Chemical laboratory technicians assist chemists and engineers in all aspects of a chemical manufacturing process including research, development, and testing. In order to become a chemical laboratory technician, you must be very detail-oriented and have excellent problem-solving skills. Educational requirements for this occupation vary, but an associate’s degree in applied science or bachelor’s degree in chemistry is typically required for employment. You should also participate in an internship during college to gain some practical work experience prior to graduation. Certain industries may require you to be professionally licensed or certified before beginning this career and continuing education classes are sometimes needed as well.
You must have several important personal qualities to become a chemical laboratory technician. These professionals are typically very meticulous and have the patience and perseverance to perform repeated experiments and tests. A natural inquisitiveness and good analytical thinking skills are also needed for this occupation. You must be able to follow directions and work as part of a team to successfully carry out the complex experiments and tests involved in chemical research and development. Excellent oral and written communications skills along with a high level of accuracy are also needed to work in the chemical process industry.
There is a certain amount of formal education that you should have before you become a chemical laboratory technician. An associate’s degree in applied science is usually sufficient for an entry-level position, but some employers may require you to complete a bachelor’s degree in chemistry before beginning this career. Preparatory coursework for this profession should include organic and inorganic chemistry, instrumental and quantitative analysis, and physics. Additional classes in statistics, advanced algebra, and computer science may also be beneficial. If possible, courses in technical writing should also be taken to prepare for this career.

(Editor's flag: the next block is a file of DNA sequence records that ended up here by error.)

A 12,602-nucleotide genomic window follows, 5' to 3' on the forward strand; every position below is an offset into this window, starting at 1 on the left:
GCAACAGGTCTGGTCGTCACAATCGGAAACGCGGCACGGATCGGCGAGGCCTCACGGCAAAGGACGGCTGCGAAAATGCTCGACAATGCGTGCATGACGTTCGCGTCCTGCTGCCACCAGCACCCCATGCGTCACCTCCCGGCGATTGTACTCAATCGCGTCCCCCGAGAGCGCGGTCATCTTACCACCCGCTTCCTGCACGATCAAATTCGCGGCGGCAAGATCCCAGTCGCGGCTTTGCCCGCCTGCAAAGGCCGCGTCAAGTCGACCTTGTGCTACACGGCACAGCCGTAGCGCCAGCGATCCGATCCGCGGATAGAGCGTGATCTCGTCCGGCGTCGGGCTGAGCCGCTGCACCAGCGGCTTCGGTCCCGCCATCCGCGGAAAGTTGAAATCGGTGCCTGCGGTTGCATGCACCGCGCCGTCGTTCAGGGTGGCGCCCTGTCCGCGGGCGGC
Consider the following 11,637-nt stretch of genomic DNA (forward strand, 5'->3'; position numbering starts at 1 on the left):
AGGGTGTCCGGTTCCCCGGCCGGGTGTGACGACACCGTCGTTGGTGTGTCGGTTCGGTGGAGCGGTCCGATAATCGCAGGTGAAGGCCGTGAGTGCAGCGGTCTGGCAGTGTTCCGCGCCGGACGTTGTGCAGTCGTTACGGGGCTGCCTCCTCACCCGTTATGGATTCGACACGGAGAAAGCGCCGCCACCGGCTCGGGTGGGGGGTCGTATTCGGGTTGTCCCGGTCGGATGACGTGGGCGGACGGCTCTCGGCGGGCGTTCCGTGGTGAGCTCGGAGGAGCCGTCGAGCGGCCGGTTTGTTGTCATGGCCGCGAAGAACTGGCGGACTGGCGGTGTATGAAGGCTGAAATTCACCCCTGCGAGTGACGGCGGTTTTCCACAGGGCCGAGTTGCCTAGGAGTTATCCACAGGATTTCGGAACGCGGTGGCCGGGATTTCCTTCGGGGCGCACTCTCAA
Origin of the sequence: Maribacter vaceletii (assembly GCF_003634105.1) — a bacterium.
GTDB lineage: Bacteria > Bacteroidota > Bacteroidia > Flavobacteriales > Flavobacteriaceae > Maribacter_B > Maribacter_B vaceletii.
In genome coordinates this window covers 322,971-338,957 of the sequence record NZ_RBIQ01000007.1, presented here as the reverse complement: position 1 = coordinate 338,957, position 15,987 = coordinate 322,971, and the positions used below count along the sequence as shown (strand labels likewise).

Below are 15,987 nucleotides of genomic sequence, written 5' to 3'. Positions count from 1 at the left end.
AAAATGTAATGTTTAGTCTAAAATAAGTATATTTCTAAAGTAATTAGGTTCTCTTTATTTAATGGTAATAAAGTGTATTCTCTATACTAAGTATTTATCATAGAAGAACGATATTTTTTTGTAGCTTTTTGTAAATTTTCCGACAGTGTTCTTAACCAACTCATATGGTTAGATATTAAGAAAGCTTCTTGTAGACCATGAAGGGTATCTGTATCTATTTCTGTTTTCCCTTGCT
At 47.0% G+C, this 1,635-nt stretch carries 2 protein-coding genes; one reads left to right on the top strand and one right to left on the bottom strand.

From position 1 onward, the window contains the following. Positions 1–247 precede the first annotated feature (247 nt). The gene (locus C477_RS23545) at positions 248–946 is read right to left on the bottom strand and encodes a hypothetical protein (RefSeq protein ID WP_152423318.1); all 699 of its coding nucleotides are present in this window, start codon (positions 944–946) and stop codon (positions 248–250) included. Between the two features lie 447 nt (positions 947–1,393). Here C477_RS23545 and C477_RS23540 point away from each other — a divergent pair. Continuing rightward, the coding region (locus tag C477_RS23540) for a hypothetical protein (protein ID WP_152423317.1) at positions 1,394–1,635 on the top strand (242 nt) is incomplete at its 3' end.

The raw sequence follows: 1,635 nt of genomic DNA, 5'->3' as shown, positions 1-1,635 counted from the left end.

In addition to your classroom education, you should also acquire some hands-on work experience before you become a chemical laboratory technician. Internship programs are available in many industries and can often be completed while attending a college or technical institute. Participating in an internship allows you to work in an entry-level capacity under the supervision of an experienced professional. Interns typically begin by performing simple laboratory tasks and are allowed to participate in more complex procedures as their experience increases. Many two-year colleges offer these internships as a cooperative education partnership with a regional employer.
Professional licensing or certification may also be necessary before beginning this career. Technicians who work in the food processing industry are usually required to hold a regional license, while those who utilize radioactive isotopes may need some type of nuclear material certification. Continuing education courses may also be required to keep your skills current with technological advances in this field. These courses can usually be completed through professional seminars and workshops.